Many Children Today Face Overwhelming Stress
Today’s children face multiple stresses surrounding separation from family and community. This separation in and of itself is very stressful. The reasons for the separation are also stressful, and may include:
- Parent(s) who are addicted to opioids or substances causing them to neglect their children.
Based on data from 2014 and earlier, about 1 in 8 children (8.7 million) aged 17 or younger lived in households with at least one parent who had a Substance Use Disorder (SUD).
- Parent(s) who are incarcerated, sometimes for minor and non-violent offenses.
I recently read of a mother who had her baby induced so she could nurse for six weeks before her incarceration. Nationally, there are more than 120,000 incarcerated mothers and 1.1 million incarcerated fathers who are parents of minor children ages 0-17.
- Immigrant parent(s) who must leave their citizen children behind when ICE detains or deports them.
According to 2010-2014 census data, nine million U.S. citizen children under the age of 18 are currently at risk of separation because they live with an undocumented family member.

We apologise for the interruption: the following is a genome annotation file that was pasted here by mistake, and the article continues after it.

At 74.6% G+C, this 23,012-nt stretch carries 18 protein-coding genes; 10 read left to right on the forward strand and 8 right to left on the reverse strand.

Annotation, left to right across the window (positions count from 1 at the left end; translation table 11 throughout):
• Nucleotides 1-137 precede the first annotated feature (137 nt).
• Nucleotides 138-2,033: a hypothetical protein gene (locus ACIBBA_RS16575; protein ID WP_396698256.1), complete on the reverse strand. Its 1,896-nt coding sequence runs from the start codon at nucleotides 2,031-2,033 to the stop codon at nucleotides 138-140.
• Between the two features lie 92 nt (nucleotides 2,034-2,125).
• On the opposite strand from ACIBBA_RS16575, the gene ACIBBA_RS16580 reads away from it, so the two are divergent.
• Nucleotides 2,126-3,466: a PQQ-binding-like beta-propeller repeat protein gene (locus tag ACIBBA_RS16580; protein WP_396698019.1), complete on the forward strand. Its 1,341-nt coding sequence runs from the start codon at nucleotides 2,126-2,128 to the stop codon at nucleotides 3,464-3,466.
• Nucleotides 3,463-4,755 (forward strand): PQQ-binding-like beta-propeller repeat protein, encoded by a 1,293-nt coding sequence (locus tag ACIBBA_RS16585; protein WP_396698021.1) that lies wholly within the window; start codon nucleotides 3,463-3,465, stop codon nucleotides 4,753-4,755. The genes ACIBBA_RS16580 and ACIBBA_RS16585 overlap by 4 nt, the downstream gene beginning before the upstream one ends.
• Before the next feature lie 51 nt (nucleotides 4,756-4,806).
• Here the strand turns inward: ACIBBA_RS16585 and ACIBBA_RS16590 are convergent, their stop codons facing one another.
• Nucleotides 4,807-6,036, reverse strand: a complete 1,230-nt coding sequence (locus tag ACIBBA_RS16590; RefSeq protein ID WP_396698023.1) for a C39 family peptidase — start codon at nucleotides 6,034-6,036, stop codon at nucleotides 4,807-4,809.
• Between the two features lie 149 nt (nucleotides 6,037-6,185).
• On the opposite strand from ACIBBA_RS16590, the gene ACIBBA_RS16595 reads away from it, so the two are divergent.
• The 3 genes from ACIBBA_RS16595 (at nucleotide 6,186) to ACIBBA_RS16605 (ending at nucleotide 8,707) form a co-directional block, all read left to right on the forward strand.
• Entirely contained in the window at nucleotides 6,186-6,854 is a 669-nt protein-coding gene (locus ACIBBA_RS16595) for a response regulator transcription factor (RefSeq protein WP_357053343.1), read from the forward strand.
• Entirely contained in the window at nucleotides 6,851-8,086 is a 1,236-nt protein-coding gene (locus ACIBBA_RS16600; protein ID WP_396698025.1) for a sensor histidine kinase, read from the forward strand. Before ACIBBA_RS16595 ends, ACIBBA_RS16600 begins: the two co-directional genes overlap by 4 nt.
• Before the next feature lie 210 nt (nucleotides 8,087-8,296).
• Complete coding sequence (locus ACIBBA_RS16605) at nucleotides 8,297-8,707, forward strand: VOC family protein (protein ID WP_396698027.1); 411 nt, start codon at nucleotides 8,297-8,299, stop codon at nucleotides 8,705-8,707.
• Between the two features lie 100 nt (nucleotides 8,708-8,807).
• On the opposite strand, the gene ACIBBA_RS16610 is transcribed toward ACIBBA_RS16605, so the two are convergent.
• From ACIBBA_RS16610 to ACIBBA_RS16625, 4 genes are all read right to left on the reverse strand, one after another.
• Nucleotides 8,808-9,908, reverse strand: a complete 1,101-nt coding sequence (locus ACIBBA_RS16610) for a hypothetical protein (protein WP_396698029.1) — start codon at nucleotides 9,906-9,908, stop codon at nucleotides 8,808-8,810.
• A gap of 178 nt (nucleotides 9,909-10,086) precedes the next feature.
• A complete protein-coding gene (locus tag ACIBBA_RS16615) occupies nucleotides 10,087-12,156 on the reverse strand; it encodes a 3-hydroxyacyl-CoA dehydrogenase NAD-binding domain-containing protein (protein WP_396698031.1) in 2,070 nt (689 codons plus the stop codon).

Children also experience stresses in their family and community, including:
- Gun Shot Wounds: Approximately 21 U. S. children and teens (ages 1-17) are shot every day, the second leading cause of injury related death.
- Sexual and Physical Abuse: Children have always been victims of abuse. Today’s children may face the publicity of their misery that is often posted on social media. Surely this publicity hampers their chance of recovery.
When children are neglected, usually they are referred to state-run Departments of Children and Family Services (DCF). Generally, after a short research period to determine if there is an existing guardian, each child is placed in family or group foster care, and there is little or no counseling available to help children deal with the event causing separation or the separation itself.
In the next newsletter, we will discuss more about Foster Care.